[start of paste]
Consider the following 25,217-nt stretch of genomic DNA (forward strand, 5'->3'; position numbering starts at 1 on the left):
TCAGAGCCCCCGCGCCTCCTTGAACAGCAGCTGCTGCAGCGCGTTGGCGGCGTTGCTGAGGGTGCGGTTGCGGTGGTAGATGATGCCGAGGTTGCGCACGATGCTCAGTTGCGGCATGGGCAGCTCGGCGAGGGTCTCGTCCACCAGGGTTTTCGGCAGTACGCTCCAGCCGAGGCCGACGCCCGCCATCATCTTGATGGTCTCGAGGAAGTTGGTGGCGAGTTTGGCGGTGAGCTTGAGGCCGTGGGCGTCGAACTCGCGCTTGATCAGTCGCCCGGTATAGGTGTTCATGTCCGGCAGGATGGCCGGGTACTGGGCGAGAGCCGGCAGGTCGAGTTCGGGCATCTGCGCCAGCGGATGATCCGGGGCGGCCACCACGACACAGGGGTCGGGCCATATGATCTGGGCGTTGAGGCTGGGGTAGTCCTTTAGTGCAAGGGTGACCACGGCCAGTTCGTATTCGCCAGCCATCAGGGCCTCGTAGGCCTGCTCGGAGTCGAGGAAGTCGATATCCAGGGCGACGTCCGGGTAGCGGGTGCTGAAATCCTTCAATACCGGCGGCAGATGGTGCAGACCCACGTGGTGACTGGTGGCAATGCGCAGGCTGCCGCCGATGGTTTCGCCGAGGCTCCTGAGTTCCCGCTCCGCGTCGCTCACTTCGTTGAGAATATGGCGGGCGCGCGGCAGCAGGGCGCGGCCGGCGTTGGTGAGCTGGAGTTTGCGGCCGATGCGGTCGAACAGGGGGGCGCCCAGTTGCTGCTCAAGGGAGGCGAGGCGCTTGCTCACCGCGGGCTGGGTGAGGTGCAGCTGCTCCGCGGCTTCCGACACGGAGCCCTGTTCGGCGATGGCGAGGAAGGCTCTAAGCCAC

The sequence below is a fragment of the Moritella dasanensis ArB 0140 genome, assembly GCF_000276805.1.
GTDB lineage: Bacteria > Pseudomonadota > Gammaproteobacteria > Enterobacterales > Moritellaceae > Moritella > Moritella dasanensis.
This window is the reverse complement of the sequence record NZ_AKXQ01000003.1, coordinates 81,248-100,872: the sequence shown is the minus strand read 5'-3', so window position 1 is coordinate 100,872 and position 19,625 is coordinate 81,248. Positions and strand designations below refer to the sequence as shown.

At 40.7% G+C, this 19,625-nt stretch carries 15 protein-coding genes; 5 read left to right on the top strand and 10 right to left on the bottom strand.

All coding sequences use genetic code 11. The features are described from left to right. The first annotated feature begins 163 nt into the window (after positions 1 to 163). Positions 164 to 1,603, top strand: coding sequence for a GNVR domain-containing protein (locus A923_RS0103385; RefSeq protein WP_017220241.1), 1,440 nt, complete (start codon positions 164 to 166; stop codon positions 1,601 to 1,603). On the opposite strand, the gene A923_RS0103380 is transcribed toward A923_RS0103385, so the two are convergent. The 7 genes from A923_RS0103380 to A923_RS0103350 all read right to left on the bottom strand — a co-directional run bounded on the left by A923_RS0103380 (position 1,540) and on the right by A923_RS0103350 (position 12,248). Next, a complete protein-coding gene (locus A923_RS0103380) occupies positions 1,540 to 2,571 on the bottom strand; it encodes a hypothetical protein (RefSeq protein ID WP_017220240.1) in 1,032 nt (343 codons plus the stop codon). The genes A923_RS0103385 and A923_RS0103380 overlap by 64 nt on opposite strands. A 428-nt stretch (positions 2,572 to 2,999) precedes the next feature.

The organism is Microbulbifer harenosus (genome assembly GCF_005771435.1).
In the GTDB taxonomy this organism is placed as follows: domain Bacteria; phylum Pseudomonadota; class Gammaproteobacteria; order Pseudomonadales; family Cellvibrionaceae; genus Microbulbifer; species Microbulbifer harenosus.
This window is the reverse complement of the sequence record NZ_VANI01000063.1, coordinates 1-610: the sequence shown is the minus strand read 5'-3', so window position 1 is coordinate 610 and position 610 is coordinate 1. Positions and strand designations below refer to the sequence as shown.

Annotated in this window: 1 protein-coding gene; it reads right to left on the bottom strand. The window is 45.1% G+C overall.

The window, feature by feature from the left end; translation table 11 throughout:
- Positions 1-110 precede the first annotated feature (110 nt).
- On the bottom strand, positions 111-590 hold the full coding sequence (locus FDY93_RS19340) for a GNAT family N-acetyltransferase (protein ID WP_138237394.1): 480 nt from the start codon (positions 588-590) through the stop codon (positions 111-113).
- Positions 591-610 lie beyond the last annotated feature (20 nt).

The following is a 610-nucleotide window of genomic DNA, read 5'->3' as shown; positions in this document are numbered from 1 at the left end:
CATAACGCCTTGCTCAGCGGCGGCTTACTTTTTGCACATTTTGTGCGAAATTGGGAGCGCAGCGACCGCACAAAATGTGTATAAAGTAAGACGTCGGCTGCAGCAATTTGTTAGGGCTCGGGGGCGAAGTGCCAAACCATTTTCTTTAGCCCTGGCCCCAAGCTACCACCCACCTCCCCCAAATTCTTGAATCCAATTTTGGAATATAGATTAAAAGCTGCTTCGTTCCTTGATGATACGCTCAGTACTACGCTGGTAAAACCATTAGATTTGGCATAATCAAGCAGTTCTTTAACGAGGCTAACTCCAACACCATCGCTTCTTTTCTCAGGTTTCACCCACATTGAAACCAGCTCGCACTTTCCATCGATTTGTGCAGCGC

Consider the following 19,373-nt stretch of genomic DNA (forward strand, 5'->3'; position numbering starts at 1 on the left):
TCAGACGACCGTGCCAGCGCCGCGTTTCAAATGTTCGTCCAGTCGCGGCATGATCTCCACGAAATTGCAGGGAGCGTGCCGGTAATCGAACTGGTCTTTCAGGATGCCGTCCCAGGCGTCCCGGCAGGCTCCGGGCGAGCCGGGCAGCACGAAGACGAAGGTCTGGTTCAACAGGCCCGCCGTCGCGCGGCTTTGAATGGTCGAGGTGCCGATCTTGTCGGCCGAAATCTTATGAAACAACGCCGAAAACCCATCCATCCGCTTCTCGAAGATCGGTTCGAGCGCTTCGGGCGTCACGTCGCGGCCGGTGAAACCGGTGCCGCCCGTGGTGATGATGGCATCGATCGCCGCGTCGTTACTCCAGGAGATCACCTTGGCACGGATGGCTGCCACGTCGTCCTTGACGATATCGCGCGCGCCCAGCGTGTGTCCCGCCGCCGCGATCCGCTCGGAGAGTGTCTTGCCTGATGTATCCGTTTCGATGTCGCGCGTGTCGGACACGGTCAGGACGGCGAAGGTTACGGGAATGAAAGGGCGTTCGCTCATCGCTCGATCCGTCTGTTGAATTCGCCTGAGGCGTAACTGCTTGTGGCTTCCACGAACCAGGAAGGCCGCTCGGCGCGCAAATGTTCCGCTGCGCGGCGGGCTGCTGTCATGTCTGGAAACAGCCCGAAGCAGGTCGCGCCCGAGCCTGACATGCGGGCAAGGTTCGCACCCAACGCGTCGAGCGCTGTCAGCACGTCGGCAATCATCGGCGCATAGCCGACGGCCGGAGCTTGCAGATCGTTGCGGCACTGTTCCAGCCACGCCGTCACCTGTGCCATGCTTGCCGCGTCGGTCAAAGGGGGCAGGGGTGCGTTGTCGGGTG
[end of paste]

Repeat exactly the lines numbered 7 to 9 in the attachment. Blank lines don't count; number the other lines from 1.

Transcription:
All coding sequences use genetic code 11. The features are described from left to right. The first annotated feature begins 163 nt into the window (after positions 1 to 163). Positions 164 to 1,603, top strand: coding sequence for a GNVR domain-containing protein (locus A923_RS0103385; RefSeq protein WP_017220241.1), 1,440 nt, complete (start codon positions 164 to 166; stop codon positions 1,601 to 1,603). On the opposite strand, the gene A923_RS0103380 is transcribed toward A923_RS0103385, so the two are convergent. The 7 genes from A923_RS0103380 to A923_RS0103350 all read right to left on the bottom strand — a co-directional run bounded on the left by A923_RS0103380 (position 1,540) and on the right by A923_RS0103350 (position 12,248). Next, a complete protein-coding gene (locus A923_RS0103380) occupies positions 1,540 to 2,571 on the bottom strand; it encodes a hypothetical protein (RefSeq protein ID WP_017220240.1) in 1,032 nt (343 codons plus the stop codon). The genes A923_RS0103385 and A923_RS0103380 overlap by 64 nt on opposite strands. A 428-nt stretch (positions 2,572 to 2,999) precedes the next feature.

The organism is Microbulbifer harenosus (genome assembly GCF_005771435.1).
In the GTDB taxonomy this organism is placed as follows: domain Bacteria; phylum Pseudomonadota; class Gammaproteobacteria; order Pseudomonadales; family Cellvibrionaceae; genus Microbulbifer; species Microbulbifer harenosus.